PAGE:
While we were at Homestead Heritage, we were graciously accommodated at a family's house. They had a little "mother-in-law" house that sat 8 feet from their backdoor and it was just perfect for us to live in for the week. We were fed a home-cooked breakfast every morning and dinners several evenings, that is when someone else hadn't already claimed us. We were spoiled. Spoiled rotten.
The highlight of every morning for Caleb was getting dressed and hanging around the backdoor, waiting for their son, age 15, to come out to do chores so he could join him. Of course, Caleb isn't usually begging to do chores at home...maybe we need a 15-year-old boy around to motivate him? Anyway, their son was happy to allow ours to come along and help out. Caleb even got to milk the cow, which he hasn't had much opportunity for around here. You see, our cow? She's not like their cow.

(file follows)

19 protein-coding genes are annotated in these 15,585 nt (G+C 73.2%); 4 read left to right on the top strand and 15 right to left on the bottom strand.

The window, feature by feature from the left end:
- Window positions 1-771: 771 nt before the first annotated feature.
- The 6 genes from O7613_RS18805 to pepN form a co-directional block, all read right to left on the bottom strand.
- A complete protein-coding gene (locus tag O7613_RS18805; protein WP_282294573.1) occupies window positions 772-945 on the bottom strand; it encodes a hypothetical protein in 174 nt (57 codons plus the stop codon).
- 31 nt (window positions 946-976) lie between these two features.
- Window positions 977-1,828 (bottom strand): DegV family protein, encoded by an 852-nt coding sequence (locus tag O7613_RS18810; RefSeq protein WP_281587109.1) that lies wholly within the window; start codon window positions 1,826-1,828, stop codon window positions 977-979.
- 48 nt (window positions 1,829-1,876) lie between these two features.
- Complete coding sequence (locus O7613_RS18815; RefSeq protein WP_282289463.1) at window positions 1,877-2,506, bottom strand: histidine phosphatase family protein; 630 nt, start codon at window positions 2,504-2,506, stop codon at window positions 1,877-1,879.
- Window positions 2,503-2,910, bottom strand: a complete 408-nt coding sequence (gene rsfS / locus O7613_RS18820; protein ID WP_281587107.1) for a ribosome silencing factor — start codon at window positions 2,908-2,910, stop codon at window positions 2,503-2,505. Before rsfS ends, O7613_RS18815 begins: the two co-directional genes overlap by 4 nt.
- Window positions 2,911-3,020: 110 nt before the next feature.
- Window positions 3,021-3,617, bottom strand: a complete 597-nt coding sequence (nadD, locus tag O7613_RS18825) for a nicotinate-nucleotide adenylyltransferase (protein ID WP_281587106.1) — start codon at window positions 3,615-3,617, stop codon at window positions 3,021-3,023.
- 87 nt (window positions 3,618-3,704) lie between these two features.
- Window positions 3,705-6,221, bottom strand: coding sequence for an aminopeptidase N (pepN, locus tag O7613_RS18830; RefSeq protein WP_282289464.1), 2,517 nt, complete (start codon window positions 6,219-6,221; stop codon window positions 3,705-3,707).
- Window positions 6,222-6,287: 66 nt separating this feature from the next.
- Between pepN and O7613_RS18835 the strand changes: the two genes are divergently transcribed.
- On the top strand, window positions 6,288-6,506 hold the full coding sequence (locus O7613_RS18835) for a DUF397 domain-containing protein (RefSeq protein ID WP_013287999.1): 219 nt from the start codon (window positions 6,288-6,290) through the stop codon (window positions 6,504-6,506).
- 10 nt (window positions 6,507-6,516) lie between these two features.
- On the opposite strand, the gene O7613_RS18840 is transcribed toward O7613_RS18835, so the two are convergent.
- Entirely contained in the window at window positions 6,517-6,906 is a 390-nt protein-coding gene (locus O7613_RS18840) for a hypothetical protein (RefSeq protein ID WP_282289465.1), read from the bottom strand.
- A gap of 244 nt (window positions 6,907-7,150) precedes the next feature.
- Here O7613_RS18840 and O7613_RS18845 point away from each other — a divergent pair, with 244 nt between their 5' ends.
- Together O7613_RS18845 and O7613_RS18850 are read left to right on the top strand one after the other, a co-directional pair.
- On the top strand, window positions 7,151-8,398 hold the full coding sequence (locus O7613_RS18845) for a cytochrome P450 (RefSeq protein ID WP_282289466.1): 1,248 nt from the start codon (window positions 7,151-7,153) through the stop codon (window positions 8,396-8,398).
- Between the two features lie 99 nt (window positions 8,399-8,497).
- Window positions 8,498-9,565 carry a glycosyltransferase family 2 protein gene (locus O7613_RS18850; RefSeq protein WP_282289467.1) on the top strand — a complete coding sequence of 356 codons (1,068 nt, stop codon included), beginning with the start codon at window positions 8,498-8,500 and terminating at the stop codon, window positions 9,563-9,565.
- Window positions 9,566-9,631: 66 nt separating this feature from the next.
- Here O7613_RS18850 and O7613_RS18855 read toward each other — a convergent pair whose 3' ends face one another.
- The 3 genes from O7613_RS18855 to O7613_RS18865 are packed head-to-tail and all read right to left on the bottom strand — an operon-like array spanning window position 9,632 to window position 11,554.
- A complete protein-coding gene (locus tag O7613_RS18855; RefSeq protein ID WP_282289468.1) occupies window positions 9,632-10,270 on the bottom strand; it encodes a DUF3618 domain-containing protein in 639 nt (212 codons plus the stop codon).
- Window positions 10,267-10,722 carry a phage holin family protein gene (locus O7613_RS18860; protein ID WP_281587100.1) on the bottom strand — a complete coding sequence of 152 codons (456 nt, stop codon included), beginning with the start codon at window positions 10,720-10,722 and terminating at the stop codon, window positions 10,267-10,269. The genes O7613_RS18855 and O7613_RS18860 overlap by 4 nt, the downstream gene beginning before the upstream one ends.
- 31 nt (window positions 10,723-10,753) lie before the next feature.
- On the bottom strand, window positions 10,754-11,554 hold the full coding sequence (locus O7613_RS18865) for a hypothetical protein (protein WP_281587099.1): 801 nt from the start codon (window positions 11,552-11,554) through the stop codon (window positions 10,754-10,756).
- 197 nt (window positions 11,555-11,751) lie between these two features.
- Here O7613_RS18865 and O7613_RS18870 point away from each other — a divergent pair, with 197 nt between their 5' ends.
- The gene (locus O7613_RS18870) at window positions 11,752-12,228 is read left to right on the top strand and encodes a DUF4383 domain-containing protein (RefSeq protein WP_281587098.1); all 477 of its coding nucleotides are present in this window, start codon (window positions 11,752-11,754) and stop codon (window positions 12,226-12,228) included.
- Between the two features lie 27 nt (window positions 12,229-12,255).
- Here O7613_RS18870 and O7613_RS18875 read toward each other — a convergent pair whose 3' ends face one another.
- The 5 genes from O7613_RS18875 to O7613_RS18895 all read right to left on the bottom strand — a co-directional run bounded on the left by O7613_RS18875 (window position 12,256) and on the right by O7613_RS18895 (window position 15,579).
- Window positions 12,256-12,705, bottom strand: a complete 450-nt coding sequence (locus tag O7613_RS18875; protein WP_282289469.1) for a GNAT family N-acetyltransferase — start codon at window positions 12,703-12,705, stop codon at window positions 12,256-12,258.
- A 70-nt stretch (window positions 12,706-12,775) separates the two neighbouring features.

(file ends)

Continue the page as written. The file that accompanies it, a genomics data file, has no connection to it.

On one evening, their son asked if I would like to come out and milk her. I watched as he let her in to the milking barn, put her in the stanchion and then just set the bucket under her. "Um, won't she kick it," I asked. He answered, "Nah, she hasn't kicked a bucket in ages." Unconvinced, I sat down on the stool opposite him and began to milk. I've never raved about a cow's teats before, but I will now. They were glorious. They were so nice and long, and above all, milk came out! Lots and lots of it. She didn't feel the need to hold out on us. Even though it was the evening milking, she still gave a full gallon and a half (she usually gives about 2 and a half gallons in the morning). That's a very decent amount for a Jersey cow.
I admit it. I was jealous.
They tried to comfort me by saying that our cow will likely get better in each subsequent year, that first-timers are often stubborn and short-teated. I guess I'll believe them. In the meantime, I'm really struggling with covetousness.